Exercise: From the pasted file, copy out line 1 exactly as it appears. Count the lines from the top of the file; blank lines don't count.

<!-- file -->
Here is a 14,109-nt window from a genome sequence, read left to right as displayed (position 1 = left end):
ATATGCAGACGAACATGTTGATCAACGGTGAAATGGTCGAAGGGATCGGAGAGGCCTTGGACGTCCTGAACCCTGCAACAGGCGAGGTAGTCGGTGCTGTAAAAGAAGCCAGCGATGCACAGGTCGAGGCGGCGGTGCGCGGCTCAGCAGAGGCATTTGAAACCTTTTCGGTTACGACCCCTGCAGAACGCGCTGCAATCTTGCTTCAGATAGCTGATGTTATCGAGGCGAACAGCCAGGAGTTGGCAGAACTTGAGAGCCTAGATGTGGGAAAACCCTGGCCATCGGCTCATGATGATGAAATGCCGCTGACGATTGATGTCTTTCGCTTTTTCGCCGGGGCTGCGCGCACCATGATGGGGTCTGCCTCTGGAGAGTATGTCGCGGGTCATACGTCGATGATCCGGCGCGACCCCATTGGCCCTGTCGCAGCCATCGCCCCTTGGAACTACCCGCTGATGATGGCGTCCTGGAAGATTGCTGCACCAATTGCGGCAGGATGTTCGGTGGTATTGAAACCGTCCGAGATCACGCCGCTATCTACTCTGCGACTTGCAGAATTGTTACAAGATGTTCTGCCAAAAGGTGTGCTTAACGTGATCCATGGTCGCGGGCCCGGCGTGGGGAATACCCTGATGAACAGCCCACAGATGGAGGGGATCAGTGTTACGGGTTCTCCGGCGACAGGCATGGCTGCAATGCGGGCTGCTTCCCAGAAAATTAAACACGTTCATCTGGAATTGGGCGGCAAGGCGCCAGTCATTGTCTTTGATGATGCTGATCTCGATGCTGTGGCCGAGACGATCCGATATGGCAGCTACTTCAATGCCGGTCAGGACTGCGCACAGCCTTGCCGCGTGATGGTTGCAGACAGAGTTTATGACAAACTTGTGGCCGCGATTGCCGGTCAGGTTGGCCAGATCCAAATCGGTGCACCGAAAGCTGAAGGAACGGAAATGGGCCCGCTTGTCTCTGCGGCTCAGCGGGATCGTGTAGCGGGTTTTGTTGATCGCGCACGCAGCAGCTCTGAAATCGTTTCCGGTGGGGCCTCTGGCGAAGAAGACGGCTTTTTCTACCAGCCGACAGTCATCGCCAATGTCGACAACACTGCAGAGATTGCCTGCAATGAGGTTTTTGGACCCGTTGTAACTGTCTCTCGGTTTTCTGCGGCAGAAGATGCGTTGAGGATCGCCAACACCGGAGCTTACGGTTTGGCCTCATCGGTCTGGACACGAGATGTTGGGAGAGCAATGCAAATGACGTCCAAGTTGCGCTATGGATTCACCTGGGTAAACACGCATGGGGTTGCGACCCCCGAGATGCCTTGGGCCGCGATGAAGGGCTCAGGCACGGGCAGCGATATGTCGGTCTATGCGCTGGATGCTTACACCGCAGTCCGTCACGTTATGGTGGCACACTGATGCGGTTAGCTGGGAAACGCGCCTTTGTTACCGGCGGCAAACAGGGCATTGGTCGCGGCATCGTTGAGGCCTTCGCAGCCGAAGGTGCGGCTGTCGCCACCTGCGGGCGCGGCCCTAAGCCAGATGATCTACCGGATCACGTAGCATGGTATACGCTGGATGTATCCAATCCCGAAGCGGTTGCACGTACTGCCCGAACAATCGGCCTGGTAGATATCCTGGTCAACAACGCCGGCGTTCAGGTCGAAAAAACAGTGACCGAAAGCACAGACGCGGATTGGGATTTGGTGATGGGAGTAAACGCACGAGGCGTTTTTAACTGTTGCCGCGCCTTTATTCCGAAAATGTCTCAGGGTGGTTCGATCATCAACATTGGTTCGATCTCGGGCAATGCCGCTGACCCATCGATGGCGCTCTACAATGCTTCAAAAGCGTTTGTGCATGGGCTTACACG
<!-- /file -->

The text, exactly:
Here is a 14,109-nt window from a genome sequence, read left to right as displayed (position 1 = left end):